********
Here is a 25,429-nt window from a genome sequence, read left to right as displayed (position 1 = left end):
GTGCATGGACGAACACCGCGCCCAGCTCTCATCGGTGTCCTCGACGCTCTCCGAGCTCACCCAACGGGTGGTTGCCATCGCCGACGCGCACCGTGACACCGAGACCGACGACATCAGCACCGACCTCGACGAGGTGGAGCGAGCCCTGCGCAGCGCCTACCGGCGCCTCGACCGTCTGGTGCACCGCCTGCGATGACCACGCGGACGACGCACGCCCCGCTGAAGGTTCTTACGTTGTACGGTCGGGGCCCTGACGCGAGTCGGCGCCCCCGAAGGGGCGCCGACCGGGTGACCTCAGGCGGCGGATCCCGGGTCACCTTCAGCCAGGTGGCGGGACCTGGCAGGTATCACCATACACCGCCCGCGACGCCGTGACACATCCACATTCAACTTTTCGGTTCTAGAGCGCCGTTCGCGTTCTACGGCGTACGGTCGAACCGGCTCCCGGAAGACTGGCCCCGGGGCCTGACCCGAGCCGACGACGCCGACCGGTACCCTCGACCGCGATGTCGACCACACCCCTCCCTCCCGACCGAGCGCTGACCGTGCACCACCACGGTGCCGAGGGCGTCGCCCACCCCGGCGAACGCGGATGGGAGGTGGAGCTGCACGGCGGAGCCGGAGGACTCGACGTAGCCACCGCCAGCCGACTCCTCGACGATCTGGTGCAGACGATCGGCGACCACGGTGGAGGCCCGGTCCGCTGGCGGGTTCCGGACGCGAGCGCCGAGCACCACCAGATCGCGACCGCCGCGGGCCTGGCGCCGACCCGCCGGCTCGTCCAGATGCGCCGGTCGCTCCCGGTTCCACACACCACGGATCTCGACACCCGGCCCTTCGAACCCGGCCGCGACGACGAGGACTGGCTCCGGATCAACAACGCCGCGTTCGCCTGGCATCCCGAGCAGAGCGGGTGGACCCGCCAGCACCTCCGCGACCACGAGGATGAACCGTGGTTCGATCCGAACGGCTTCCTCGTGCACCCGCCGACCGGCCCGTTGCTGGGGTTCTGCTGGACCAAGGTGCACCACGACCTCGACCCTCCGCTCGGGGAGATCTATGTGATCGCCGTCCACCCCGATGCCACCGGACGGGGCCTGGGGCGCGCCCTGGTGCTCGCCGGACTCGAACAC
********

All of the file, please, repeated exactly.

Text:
Here is a 25,429-nt window from a genome sequence, read left to right as displayed (position 1 = left end):
GTGCATGGACGAACACCGCGCCCAGCTCTCATCGGTGTCCTCGACGCTCTCCGAGCTCACCCAACGGGTGGTTGCCATCGCCGACGCGCACCGTGACACCGAGACCGACGACATCAGCACCGACCTCGACGAGGTGGAGCGAGCCCTGCGCAGCGCCTACCGGCGCCTCGACCGTCTGGTGCACCGCCTGCGATGACCACGCGGACGACGCACGCCCCGCTGAAGGTTCTTACGTTGTACGGTCGGGGCCCTGACGCGAGTCGGCGCCCCCGAAGGGGCGCCGACCGGGTGACCTCAGGCGGCGGATCCCGGGTCACCTTCAGCCAGGTGGCGGGACCTGGCAGGTATCACCATACACCGCCCGCGACGCCGTGACACATCCACATTCAACTTTTCGGTTCTAGAGCGCCGTTCGCGTTCTACGGCGTACGGTCGAACCGGCTCCCGGAAGACTGGCCCCGGGGCCTGACCCGAGCCGACGACGCCGACCGGTACCCTCGACCGCGATGTCGACCACACCCCTCCCTCCCGACCGAGCGCTGACCGTGCACCACCACGGTGCCGAGGGCGTCGCCCACCCCGGCGAACGCGGATGGGAGGTGGAGCTGCACGGCGGAGCCGGAGGACTCGACGTAGCCACCGCCAGCCGACTCCTCGACGATCTGGTGCAGACGATCGGCGACCACGGTGGAGGCCCGGTCCGCTGGCGGGTTCCGGACGCGAGCGCCGAGCACCACCAGATCGCGACCGCCGCGGGCCTGGCGCCGACCCGCCGGCTCGTCCAGATGCGCCGGTCGCTCCCGGTTCCACACACCACGGATCTCGACACCCGGCCCTTCGAACCCGGCCGCGACGACGAGGACTGGCTCCGGATCAACAACGCCGCGTTCGCCTGGCATCCCGAGCAGAGCGGGTGGACCCGCCAGCACCTCCGCGACCACGAGGATGAACCGTGGTTCGATCCGAACGGCTTCCTCGTGCACCCGCCGACCGGCCCGTTGCTGGGGTTCTGCTGGACCAAGGTGCACCACGACCTCGACCCTCCGCTCGGGGAGATCTATGTGATCGCCGTCCACCCCGATGCCACCGGACGGGGCCTGGGGCGCGCCCTGGTGCTCGCCGGACTCGAACAC